Meditation works by helping you to focus on the present moment and your thoughts and feelings. It can be a highly centering thing to do. Most people who meditate experience a reduction in their stress levels and an overall improvement in their sense of wellbeing.
Yoga is also an excellent method of restoring balance to your mind and to your body. It, too, can reduce the frequency of tinnitus. Join a yoga class or simply spend fifteen minutes a day at home practicing some yoga techniques and stretches.
Eating a healthy diet
Diet will always have an impact on your life, so it is wise to make it a positive one. Ensure that you respect your body and your senses by eating significant amounts of fruit and vegetables. These are the core of the essential minerals and vitamins your body and your senses need to ensure optimum functionality. In addition, lean proteins, healthy fats, and whole grains are also aspects of nutrition that should play a large part in your diet.
You should avoid junk food, excessive fizzy drinks or high sugar snacks. Eating heavily processed food has often no nutritional value at all, so it is also best avoided.
In addition to a healthy diet, your hearing can also be enhanced and protected by the right kind of additional supplements.
There is a lot of research that shows that magnesium is a great supplement to take to ensure that the body functions well. In addition, the B vitamins are essential and a regular supplement of these vitamins is also a good choice.
Other supplements to seek out are ginkgo biloba, which is also recognized as being beneficial for those experiencing ringing in their ears. And it is vital that you also ensure you are getting enough omega-3 fatty acids. These can be quite tricky to get from even a good diet, so a supplement with these can be an excellent idea.
Zinc and vitamin D, which often come together as a joint tablet supplement, can also be important to take to ensure that your tinnitus is reduced.
Masking the sound
This might sound counterintuitive – to add noise to noise – but in fact masking the sound of the ringing in your ears can help keep your mind more calm as the tinnitus wears off.
This could involve playing music, watching TV, going for a walk outside, or even just putting on a fan in your room. The critical factor is that you ‘mask’ the tinnitus noises with other sounds that are less stressful or that are not so distressing to listen to.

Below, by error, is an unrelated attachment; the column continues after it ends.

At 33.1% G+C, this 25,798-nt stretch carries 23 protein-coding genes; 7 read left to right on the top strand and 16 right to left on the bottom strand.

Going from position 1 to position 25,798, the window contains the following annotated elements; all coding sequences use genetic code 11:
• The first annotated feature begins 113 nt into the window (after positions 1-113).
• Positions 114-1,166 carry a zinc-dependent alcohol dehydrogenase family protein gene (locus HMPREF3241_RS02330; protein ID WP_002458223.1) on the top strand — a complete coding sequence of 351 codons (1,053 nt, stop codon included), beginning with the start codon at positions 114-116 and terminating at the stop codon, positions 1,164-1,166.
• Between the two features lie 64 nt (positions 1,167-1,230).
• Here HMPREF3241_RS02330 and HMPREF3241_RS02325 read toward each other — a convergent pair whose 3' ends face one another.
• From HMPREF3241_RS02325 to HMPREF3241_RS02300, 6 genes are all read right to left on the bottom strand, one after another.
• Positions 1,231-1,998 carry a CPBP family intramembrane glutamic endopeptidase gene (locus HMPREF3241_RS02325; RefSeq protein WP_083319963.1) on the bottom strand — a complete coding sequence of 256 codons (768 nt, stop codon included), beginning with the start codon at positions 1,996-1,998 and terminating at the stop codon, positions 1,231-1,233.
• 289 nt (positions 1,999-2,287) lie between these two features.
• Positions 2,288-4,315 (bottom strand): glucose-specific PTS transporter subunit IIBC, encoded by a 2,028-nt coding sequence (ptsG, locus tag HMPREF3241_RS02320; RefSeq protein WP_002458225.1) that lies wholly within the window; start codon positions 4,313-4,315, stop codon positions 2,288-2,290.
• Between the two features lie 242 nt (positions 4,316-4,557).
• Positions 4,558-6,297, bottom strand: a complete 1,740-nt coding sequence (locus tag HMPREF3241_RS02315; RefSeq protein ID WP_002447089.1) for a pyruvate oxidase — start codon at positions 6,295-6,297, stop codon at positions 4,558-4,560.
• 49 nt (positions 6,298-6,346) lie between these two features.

Medication is available, but you can only really be offered this after a consultation with a doctor or perhaps an audiologist.
Importantly, medication for tinnitus may not provide an instant fix, so you need to recognize that it may take time and that patience will be required.
When you have a condition that can cause stress but that is not easy to get rid of immediately, like ringing in your ears, you need to make sure you keep a strong mindset that is positive and proportioned.
To do this, you may find you need counseling at some points. It can, to be clear, be extremely beneficial to talk to someone about how the ringing in your ears is affecting you, as they will be able to give you some strategies for staying in the wider moment of your life and not letting the tinnitus dominate how you live. In addition, their emotional support will also help you frame up ways of coping with bad bouts of tinnitus.
A good counselor will also have relation techniques that they can offer you for when the tinnitus or ringing is especially disruptive.
This is a very rare option, as any operation in the ears is necessarily difficult and not without risk, but be aware that in some cases an ear operation may be the best long term solution to very serious cases of ringing in the ear and tinnitus. If you go down this route, however, it will only be after extensive conversation with medical specialists who judge it the right option for you.
Do not assume that your tinnitus will require surgery; it almost certainly won’t. Most ear-ringing will respond to the treatments and approaches we have outlined above.